(CNN) -- President Obama says the United States could be open to reaching out to some moderates in the Taliban in a manner similar to successful efforts with Sunni militants in Iraq.
U.S. forces have been engaged in fierce fighting to oust the Taliban in Afghanistan.
But two analysts Monday expressed separate cautions about such an effort.
In an interview published in The New York Times this weekend, Obama said some military leaders believe part of the success in Iraq has come from reaching out to Sunni militants there.
Regarding the Taliban in Afghanistan, the president said that while the situation is much more complex than in Iraq, "There may be some comparable opportunities in Afghanistan and Pakistan."
"If you talk to Gen. [David] Petraeus, I think he would argue that part of the success in Iraq involved reaching out to people that we would consider to be Islamic fundamentalists, but who were willing to work with us because they had been completely alienated by the tactics of al Qaeda in Iraq," he told the Times. Petraeus is the U.S. commander in the region.
But Obama added that Afghanistan's complexities -- "a less governed region, a history of fierce independence among tribes," he said -- mean that developing a new strategy "is going to be much more of a challenge."
Asked if the United States is winning the war in Afghanistan, Obama said "no."
Given that remark, Gary Berntsen, a former CIA officer who led CIA forces in Afghanistan after 9/11, said Monday that it could be difficult to get members of the Taliban to work with the United States.
"If you keep saying the Taliban are winning, what incentive is there now for individuals who are fighting against us to come over to us?" he said on CNN's "American Morning."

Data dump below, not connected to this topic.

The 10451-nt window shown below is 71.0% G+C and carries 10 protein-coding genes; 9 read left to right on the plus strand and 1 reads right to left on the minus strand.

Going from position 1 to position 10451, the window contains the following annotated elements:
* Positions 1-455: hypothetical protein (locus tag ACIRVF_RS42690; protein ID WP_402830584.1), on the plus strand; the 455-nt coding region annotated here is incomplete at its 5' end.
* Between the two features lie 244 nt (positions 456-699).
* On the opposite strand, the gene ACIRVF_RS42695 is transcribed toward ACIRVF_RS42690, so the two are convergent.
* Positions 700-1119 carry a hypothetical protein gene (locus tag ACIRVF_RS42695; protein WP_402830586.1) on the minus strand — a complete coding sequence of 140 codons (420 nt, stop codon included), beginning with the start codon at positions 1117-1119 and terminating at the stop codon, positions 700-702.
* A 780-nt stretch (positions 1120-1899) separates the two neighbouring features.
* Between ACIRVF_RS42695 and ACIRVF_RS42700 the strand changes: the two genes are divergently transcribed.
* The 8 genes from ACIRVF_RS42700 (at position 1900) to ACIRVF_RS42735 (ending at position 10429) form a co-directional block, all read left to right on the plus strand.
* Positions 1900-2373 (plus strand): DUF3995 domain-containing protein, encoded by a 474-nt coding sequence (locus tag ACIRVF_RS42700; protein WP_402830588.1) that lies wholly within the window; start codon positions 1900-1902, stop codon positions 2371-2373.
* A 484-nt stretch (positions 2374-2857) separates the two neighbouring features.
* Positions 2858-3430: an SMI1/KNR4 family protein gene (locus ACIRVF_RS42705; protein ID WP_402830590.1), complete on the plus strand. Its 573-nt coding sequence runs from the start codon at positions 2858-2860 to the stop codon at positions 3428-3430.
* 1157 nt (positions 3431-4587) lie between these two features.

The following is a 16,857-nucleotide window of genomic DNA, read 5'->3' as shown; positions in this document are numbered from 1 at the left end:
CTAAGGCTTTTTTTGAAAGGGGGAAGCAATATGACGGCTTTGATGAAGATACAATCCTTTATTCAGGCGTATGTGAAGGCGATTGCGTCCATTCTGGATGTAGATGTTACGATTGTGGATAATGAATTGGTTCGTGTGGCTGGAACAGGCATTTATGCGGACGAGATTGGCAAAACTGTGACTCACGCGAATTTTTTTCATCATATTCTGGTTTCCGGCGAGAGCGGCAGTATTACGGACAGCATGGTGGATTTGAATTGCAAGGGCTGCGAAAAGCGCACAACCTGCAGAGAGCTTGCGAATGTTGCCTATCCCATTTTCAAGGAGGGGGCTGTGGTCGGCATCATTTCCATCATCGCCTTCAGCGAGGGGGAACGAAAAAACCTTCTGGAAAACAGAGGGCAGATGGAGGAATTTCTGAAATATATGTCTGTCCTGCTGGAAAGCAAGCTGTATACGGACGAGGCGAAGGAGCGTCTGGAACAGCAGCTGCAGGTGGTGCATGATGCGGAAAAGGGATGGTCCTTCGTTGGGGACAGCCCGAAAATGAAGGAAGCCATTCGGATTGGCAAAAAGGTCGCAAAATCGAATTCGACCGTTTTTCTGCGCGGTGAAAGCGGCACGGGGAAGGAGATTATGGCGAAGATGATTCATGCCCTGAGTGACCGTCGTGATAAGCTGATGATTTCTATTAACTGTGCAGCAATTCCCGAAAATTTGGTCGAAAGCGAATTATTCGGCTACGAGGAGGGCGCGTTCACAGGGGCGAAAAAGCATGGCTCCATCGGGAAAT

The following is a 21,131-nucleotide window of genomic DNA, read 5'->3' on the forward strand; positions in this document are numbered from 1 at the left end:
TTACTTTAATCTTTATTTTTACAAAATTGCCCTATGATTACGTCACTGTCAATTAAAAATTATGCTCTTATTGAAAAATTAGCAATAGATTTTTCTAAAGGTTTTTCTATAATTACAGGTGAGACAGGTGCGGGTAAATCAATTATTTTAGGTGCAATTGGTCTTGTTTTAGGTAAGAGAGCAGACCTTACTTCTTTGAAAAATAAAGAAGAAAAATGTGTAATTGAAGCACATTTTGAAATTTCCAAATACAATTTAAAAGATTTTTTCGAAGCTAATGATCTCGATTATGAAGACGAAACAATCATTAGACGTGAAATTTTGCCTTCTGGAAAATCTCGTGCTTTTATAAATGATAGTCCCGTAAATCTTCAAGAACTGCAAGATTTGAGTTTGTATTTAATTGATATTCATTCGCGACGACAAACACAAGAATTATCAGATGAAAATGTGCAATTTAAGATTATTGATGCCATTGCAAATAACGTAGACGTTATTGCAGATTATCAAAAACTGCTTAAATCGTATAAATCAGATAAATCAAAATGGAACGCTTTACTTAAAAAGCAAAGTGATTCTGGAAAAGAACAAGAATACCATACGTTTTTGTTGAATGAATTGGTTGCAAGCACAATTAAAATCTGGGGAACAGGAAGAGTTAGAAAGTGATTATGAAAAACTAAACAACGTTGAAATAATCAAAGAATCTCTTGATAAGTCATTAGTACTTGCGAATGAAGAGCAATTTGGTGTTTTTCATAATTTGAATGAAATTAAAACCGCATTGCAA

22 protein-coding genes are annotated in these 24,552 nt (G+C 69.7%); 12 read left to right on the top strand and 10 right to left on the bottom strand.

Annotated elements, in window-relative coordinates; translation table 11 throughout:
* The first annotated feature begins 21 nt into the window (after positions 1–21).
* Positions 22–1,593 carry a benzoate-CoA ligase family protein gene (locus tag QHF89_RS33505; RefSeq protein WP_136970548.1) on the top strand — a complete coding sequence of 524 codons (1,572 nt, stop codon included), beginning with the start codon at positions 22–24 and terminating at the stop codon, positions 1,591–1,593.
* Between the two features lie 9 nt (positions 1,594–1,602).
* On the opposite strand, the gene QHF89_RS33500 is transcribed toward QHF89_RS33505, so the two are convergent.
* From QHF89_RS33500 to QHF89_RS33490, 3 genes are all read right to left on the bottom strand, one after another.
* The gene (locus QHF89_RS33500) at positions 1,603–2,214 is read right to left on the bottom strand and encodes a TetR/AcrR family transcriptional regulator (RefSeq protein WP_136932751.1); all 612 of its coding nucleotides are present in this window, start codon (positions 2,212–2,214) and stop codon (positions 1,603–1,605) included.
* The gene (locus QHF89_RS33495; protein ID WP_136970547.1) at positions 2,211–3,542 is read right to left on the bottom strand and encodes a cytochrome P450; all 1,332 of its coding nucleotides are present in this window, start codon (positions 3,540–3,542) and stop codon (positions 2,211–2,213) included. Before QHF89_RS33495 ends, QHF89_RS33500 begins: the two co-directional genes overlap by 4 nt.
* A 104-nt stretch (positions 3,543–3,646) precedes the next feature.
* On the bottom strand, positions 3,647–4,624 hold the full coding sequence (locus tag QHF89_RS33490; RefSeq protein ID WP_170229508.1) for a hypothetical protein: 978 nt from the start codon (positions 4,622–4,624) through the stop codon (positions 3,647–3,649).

In Iraq, the United States embraced Sunni tribal leaders and brought them over to the American side to help fight al Qaeda and decrease the violence. But, Berntsen said, that strategy might not work in Afghanistan.
"Afghanistan is clearly not Iraq. The problem in Afghanistan is you might be able to split individuals, but you're not going to be able to split entire groups," he said, noting that Afghanistan has numerous networks.
Trying to engage the Taliban directly, Berntsen said, is not a good idea.
"You don't want to reach out directly to them [from] the United States. You want to work through the Afghans," he said.
"You want to be working with the Afghans as partners as you reach out to individuals. You're not getting them as a group. If you do bring some of them in as a group, they'll cooperate with you just like they did in the Swat Valley in Pakistan, but the second you're gone, they're going to start abusing the population, violating human rights," he said.
In 2007, the British managed to bring a Taliban commander, Mullah Abdul Salam Zaeef, over to their side and made him governor of the Musa Qala district. But now, there are complaints about him and allegations of corruption.
There have been success stories, though, such as when former Taliban commanders became members of the parliament. Berntsen said that has worked because the leaders get a voice, but not executive power.
Peter Bergen, CNN's national security analyst, said neither the United States nor the Taliban appear to be ready for negotiations.
"The Taliban believe they may be winning in Afghanistan, and they also are confident that they are not losing, which for an insurgent movement amounts to the same thing. They see no need to negotiate today when they can get a better deal down the road," he wrote in a commentary for CNN.com
Plus, Bergen pointed out, the Obama administration is sending 17,000 additional U.S. troops to Afghanistan, and "not the kind of units you send in to play nice." Read Bergen's nine reasons why dealing with the Taliban isn't likely
As the United States moves toward a strategy shift, Berntsen said the situation is best placed in the hands of Petraeus and U.S. special envoy Richard Holbrooke.
"The White House would be wise to allow Holbrooke and Petraeus to work on this thing and for them to not comment all that much on this because the reality is they don't have experience on the ground, doing this sort of thing, most of them," he said.
During the campaign, Obama drew criticism for saying he would be willing to meet without precondition with leaders of nations that had been hostile to the United States.
Then-Sen. Hillary Clinton called the remarks "irresponsible" and "naive." Obama later clarified to say that "without precondition" does not mean without preparation, including preliminary diplomatic work.
CNN's Kristi Keck contributed to this report.